Goldberg discusses the central themes of Kolech's third international conference, "To Be a Jewish Woman". The conference was energized by discussions about the symbiosis between American and Israeli feminists, and demonstrated Kolech's strength as an advocate for women who charge men with sexual abuse and harassment, emphasizing the importance of creating safe spaces for victims to tell their stories.
JSafe: The Jewish Institute Supporting an Abuse-Free Environment works to promote a Jewish community in which all of its institutions and organizations conduct themselves responsibly and effectively in addressing the wrongs of domestic violence, child abuse and professional improprieties, whenever and by whomever they are perpetrated.
This article sheds doubt on a commonly-held (but not universally-held) view that Maimonides condoned spousal abuse.
This article examines texts that were composed more than 600 years ago in varied parts of the world and that attest to physical abuse of wives by Jewish husbands. The author maintains that that those texts were composed because someone earnestly undertook to address that violence. It shows this by rendering those texts into two dozen vignettes in which wives, their male relatives, and communal leaders sought to stop spousal violence
This article discusses medieval rabbinic views on Wife-beating from a historic perspective.
This article discusses the problem of wife beating in the framework of halakha and everyday life, and focuses on the absence of legal recourse for women with abusive husbands in Israel.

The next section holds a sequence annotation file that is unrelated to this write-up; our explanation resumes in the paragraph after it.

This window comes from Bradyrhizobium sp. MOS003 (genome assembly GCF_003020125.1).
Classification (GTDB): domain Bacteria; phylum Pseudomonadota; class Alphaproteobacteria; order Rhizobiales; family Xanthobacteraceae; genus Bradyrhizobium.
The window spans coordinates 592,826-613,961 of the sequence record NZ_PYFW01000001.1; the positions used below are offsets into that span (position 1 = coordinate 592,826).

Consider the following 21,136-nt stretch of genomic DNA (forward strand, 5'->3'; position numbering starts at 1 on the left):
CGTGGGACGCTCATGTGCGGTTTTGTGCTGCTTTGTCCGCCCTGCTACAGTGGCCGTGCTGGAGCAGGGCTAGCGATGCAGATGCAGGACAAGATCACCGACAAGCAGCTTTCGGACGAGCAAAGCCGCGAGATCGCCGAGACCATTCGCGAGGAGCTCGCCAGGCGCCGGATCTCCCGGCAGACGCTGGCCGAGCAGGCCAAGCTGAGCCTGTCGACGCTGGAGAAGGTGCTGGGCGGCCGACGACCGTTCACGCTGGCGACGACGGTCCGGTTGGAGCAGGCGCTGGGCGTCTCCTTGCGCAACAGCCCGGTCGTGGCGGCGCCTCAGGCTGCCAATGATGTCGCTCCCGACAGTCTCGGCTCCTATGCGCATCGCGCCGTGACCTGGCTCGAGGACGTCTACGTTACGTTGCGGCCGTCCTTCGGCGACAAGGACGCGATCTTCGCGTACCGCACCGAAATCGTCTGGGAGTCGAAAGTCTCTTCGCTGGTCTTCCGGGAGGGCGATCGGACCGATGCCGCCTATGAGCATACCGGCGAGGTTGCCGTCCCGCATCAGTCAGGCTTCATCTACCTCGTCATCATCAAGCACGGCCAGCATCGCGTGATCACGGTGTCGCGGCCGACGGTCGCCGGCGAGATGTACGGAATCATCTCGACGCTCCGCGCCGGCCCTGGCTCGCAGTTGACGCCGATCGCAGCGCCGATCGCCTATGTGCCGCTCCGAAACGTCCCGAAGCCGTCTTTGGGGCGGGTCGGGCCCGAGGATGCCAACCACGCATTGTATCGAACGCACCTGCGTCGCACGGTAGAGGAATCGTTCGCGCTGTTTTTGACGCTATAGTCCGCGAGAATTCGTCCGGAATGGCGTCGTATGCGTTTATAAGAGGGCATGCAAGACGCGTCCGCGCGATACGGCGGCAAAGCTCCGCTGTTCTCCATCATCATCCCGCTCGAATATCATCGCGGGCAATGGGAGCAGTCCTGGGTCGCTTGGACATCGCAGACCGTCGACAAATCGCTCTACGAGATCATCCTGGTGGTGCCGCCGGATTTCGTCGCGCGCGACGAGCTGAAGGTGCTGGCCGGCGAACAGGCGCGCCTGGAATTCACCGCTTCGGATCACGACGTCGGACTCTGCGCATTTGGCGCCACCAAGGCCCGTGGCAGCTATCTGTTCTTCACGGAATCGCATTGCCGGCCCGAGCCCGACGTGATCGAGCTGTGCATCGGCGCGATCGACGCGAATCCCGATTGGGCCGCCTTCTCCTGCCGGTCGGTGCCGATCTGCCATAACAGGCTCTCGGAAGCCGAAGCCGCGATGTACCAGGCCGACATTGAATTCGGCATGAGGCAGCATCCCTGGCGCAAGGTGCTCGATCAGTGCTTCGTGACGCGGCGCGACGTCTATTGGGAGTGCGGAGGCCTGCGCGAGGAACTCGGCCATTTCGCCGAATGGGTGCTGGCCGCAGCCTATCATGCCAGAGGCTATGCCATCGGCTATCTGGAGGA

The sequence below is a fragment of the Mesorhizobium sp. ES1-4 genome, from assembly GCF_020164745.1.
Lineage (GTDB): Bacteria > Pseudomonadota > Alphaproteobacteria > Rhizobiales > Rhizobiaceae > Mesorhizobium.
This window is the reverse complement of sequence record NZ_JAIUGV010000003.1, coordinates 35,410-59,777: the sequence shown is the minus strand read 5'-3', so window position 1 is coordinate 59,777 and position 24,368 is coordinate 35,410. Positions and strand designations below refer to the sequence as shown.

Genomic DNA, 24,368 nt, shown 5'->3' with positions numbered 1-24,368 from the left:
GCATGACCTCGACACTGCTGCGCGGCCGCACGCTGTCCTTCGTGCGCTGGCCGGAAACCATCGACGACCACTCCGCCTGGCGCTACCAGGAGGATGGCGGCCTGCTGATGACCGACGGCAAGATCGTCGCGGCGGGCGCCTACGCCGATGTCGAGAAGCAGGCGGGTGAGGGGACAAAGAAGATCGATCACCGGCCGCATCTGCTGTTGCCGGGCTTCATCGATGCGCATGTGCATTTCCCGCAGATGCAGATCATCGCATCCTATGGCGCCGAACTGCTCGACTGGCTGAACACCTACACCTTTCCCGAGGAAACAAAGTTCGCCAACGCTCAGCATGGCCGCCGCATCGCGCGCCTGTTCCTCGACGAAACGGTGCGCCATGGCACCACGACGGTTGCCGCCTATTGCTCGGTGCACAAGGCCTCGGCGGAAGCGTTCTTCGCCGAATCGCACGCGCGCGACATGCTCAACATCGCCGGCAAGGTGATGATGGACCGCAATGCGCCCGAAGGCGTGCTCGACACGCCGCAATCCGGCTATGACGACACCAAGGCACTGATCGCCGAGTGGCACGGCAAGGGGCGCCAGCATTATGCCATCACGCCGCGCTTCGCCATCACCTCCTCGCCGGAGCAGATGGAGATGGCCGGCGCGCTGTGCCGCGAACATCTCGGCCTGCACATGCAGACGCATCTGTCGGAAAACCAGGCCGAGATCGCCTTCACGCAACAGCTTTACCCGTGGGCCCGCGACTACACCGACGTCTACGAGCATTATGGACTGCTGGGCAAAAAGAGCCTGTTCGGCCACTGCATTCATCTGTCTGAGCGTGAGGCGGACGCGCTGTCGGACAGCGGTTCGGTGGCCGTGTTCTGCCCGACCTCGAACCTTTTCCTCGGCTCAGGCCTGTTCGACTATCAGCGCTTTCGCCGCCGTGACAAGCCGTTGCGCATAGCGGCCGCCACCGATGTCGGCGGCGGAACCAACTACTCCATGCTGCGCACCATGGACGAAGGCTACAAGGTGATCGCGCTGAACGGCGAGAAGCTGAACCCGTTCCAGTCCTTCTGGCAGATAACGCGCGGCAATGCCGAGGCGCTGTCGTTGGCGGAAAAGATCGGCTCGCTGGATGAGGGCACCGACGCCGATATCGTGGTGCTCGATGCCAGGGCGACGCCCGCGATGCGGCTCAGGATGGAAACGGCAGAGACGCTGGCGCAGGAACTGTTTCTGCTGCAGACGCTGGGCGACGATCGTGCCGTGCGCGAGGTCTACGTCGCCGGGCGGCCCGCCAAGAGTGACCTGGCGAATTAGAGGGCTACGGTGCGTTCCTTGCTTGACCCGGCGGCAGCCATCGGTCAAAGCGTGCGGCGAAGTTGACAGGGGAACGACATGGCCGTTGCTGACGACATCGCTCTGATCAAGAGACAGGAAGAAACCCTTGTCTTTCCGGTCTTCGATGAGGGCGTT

This article discusses violence against women in Jewish communities.
This article discusses physical and sexual violence as a valid reason for court-imposed divorce.
This article discusses domestic abuse in the Orthodox Jewish community.
The article discusses the successful approach of Project S.A.R.A.H. (Stop Abusive Relationships At Home), a 12-year old project that was developed in New Jersey as a response to domestic violence in the Orthodox Community.
A critical resource for victims and survivors of domestic violence, and for the rabbis and advocates who work with them. Includes a preface by Rabbi Mark Dratch.
The purpose of this book is to present the attitudes on wifebeating that can be found in Jewish tests. As Naomi Graetz shows, rabbinic responses to wifebeating in the Jewish community are not monolithic.
Industrial and organizational psychologist Kaufman looks at the structure and processes of the Jewish community to analyze how it, as a living organizational system, acknowledges and deals with spousal abuse and allocates funds for education, victim treatment, ad prevention.
Breaking the cycle of domestic violence and abuse poses unique problems for the Jewish community, owing to the internal divisions of politics, religious practice, and culture. However, creating strategies to work together based upon the shared values of Judaism can strip away those differences. Domestic Abuse and the Jewish Community: Perspectives from the First International Conference brings together an outstanding and diverse selection of notable presentations from the First International Conference on Domestic Abuse in the Jewish Community held in July 2003 in Baltimore, Maryland. The conference, entitled "Pursuing Truth, Justice, and Righteousness: A Call to Action," brought to the forefront the disturbing, many times hidden issue of domestic abuse within the Jewish community. Respected scholars, clergy, social service professionals, and survivors provide insightful presentations that lay an essential foundation for the building of a collaborative global Jewish movement to respond to this sensitive issue.